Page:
From Heartache to Hope

Life with the Alcoholic/Addict

The Passive-Aggressive Nature of the Alcoholic/Addict

It is difficult to have a normal conversation when watching the bouncing ball.

Communicating with the alcoholic/addict is one of the most difficult things as well as a creative challenge. If the alcoholic/addict is in an addictive statem, communication is worthless and one should not waste their energy. They will only hear what they want, ignore you all together, walk away, or veg out.

However, dealing with someone that is working a clean and sober program, but is still angry, feels resentful, or hasn’t dealt with the other issues that come with a clean and sober lifestyle is substantially more frustrating to communicate with then the zoned out addict.

I rarely write about my own personal experiences with the alcoholic/addict, but this column is about a passive-aggressive dialogue (via e-mal) I had with my ex-husband. After it was all over, I was reminded that this was one of the many reasons I’m not still married to him anymore.

So what is the passive-aggressive nature of the alcoholic/addict?

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• The alcoholic/addict wants something that you have. They start out very nice almost sugary sweet to set the stage for what they are seeking.

• You respond because maybe you are feeling generous even though you know in your heart and from past experience you shouldn’t be engaging with this person as the outcome has always been so unsatisfactory.

• All of a sudden the dialogue is going way off course from the initial intent and the good intentions and communication is out the window as the initial passivity of the alcoholic/addict (Dr. Jekyll) has now turned into the aggressive person (Mr. Hyde).

In order for you to get a clear picture of this, here is some recent dialogue I had with my ex-husband whom I have no idea if he is or is not working a clean and sober program.

Some background: Before we were married we rescued a young Golden Retriever from the Humane Society. He is now much older and of course like any good mother, I have custody.

Ex-husband Scott’s first e-mail to me:

Scott - How is Dylan? I miss him very much.

Me - Dylan is fine and in good health. However I don’t know how long that will be, so if you want to visit him, just let me know when so I can make arrangements.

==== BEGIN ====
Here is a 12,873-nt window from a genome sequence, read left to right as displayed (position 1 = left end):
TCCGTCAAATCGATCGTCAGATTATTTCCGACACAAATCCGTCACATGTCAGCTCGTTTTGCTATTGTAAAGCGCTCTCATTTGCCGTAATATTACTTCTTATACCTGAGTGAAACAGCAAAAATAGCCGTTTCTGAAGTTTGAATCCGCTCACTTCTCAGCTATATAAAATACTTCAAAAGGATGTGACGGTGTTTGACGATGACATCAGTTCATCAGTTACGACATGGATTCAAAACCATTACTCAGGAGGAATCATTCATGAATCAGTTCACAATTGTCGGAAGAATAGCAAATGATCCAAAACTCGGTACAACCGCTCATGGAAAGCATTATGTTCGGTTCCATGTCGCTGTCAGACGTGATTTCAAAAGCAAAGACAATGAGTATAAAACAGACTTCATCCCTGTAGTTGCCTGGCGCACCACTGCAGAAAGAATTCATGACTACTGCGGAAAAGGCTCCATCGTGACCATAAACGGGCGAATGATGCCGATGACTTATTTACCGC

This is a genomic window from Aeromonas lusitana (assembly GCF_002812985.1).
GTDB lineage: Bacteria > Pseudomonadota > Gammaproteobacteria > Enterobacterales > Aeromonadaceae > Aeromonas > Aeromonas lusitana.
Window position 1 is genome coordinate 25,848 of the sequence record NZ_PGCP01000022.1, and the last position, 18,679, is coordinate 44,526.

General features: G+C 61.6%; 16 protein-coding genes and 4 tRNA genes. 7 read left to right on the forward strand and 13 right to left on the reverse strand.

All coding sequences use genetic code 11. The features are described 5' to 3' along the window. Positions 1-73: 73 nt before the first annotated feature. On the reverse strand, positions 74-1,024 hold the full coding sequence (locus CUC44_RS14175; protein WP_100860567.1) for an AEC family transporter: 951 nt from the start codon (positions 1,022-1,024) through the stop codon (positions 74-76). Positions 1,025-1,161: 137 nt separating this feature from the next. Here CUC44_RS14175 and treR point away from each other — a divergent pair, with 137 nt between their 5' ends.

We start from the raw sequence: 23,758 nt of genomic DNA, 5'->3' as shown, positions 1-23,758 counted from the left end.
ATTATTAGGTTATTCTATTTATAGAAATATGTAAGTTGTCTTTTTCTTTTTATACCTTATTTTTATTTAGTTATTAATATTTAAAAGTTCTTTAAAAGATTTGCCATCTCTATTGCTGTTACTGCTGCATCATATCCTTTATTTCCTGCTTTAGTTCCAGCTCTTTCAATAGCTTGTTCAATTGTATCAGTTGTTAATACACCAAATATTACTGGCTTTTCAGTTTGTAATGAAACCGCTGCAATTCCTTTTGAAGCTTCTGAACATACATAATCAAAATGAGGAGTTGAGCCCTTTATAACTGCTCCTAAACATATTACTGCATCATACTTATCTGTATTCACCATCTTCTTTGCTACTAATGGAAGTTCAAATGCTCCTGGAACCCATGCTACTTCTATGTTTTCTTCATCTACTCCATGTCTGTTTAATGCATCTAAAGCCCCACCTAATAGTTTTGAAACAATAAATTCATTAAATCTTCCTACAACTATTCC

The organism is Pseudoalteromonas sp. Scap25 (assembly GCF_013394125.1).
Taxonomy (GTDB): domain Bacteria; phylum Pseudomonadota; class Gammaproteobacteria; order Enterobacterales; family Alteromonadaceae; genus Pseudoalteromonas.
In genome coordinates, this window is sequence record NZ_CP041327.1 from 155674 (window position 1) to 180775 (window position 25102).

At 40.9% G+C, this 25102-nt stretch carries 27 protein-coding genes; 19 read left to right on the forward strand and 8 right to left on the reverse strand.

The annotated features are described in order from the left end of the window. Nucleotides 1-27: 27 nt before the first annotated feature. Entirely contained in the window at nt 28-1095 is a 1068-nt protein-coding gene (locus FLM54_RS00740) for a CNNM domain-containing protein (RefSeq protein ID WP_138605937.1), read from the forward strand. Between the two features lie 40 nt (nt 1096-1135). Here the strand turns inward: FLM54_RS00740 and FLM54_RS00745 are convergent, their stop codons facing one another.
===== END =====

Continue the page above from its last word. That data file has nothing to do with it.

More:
Scott - First, it is comforting to know Dylan is fine, healthy and I'm sure happy. Second, thank you for your offer, it is very kind. However, I believe the "devil is in the details." I'm not sure what "arrangements" can be made, what form or shape they would take. I lead and live a very drama free, quiet, simple and peaceful life now and would like it to remain that way. I will not go to your home and I hesitate to ask you to bring Dylan to me, as I assume we have no desire to see each other. What options remain? Dylan will always be my second favorite dog. My eyes are full of tears now as I type this. I do not know what to do. My only suggestion is, do you have a friend willing to bring Dylan to me? Maybe meet me downtown somewhere and meet me again in two or three hours, while I spend time with him? I am off work on Tuesday and Wednesday's currently. If you have any other suggestions, I would open to them?

Me - Jack (my young Golden) has an hour obedience class at Petco on Milpas Wednesday’s from 2 to 3. I can bring Dylan there and leave him in the car while we are inside if you want to see him then. If not this Wednesday it goes for another 4 weeks. Other than that, I don’t know anyone that can bring Dylan downtown and then come and get him a few hours later.

Scott - Ok. I will let you know which Wednesday. Feels very sad. Like I have an hour, to say good bye. Guess, I'll take it. Thanks.

Me - Why goodbye? He’s not on his last leg.

Scott - I understand. But, I see him now, then what? Am I missing something? There is no feasible way to do this on a regular basis, so it feels sort of.... final. No?

Me - I offered you the opportunity to see him. I have given you an alternative instead of coming to the house. If it’s too painful for you to see him then maybe you shouldn’t see him. I don’t know what else to say.

Scott – Aren’t you just a wonderful person. So thoughtful as usual. Ya know what…thanks, but I think I will pass.

So, let’s analyze this a bit. In the first long paragraph from Scott, I believe a normal response would be, ”Great, what works for you?”, but instead the passive-aggressive alcoholic/addict puts as much drama into his answers as if he were Shakespeare. Also, I find it galling that he would ask me to seek out someone that would schlep my dog downtown for a visit and then pick the dog up three hours later. Words are twisted and turned around as they don’t coincide with what he wants and when he wants it. It really is a lose/lose situation and almost no matter what I say or offer it won’t be good enough.

Ultimately, this dialogue gets off course from a simple, caring offer to see an old, wonderful family pet, to it’s not going the alcoholic/addicts way and winds up being turned back on me because I’m a not a very nice or caring person; and yet I was the one that offered a visit!

Conclusion: Dialogue with the passive-aggressive alcoholic/addict is a freeway with lots of pot holes and the best advice I offer is take the quickest off ramp back to sanity.

If I can be of service, please visit my website www.familyrecoverysolutions.com or call (805) 695-0049. In addition, I invite you to explore my book Reclaim Your Life – You and the Alcoholic/Addict at www.reclaimyourlifebook.com, PayPal or on Amazon. In addition, my book is available as an audio on my website only.

Carole Bennett, M.A., is a family substance abuse counselor, lecturer, columnist and author based at her Family Recovery Solutions Counseling Center in Santa Barbara, CA.

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